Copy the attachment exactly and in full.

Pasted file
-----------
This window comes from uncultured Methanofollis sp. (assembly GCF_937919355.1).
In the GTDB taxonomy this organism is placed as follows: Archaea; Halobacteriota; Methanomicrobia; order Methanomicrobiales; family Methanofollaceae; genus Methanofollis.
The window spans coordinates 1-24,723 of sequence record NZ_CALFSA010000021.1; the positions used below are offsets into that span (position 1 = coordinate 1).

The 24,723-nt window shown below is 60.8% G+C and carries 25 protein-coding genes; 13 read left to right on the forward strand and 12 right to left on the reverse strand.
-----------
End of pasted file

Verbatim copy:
This window comes from uncultured Methanofollis sp. (assembly GCF_937919355.1).
In the GTDB taxonomy this organism is placed as follows: Archaea; Halobacteriota; Methanomicrobia; order Methanomicrobiales; family Methanofollaceae; genus Methanofollis.
The window spans coordinates 1-24,723 of sequence record NZ_CALFSA010000021.1; the positions used below are offsets into that span (position 1 = coordinate 1).

The 24,723-nt window shown below is 60.8% G+C and carries 25 protein-coding genes; 13 read left to right on the forward strand and 12 right to left on the reverse strand.